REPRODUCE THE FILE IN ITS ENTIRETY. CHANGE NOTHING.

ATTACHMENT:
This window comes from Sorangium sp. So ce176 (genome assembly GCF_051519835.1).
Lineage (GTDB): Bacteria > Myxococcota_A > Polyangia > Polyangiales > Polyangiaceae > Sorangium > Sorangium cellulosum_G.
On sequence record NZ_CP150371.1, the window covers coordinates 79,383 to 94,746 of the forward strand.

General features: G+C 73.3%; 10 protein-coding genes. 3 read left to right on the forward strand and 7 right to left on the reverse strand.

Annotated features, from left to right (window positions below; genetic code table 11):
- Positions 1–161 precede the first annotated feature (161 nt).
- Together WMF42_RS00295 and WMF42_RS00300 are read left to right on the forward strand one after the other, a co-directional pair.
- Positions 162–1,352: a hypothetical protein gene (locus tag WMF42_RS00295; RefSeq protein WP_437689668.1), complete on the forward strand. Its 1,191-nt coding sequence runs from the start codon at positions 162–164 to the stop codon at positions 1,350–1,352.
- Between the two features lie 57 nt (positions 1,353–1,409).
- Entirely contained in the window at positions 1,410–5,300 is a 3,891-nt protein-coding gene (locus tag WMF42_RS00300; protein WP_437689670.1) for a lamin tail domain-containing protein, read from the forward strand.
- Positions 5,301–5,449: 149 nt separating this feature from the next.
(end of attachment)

This window comes from Sorangium sp. So ce176 (genome assembly GCF_051519835.1).
Lineage (GTDB): Bacteria > Myxococcota_A > Polyangia > Polyangiales > Polyangiaceae > Sorangium > Sorangium cellulosum_G.
On sequence record NZ_CP150371.1, the window covers coordinates 79,383 to 94,746 of the forward strand.

General features: G+C 73.3%; 10 protein-coding genes. 3 read left to right on the forward strand and 7 right to left on the reverse strand.

Annotated features, from left to right (window positions below; genetic code table 11):
- Positions 1–161 precede the first annotated feature (161 nt).
- Together WMF42_RS00295 and WMF42_RS00300 are read left to right on the forward strand one after the other, a co-directional pair.
- Positions 162–1,352: a hypothetical protein gene (locus tag WMF42_RS00295; RefSeq protein WP_437689668.1), complete on the forward strand. Its 1,191-nt coding sequence runs from the start codon at positions 162–164 to the stop codon at positions 1,350–1,352.
- Between the two features lie 57 nt (positions 1,353–1,409).
- Entirely contained in the window at positions 1,410–5,300 is a 3,891-nt protein-coding gene (locus tag WMF42_RS00300; protein WP_437689670.1) for a lamin tail domain-containing protein, read from the forward strand.
- Positions 5,301–5,449: 149 nt separating this feature from the next.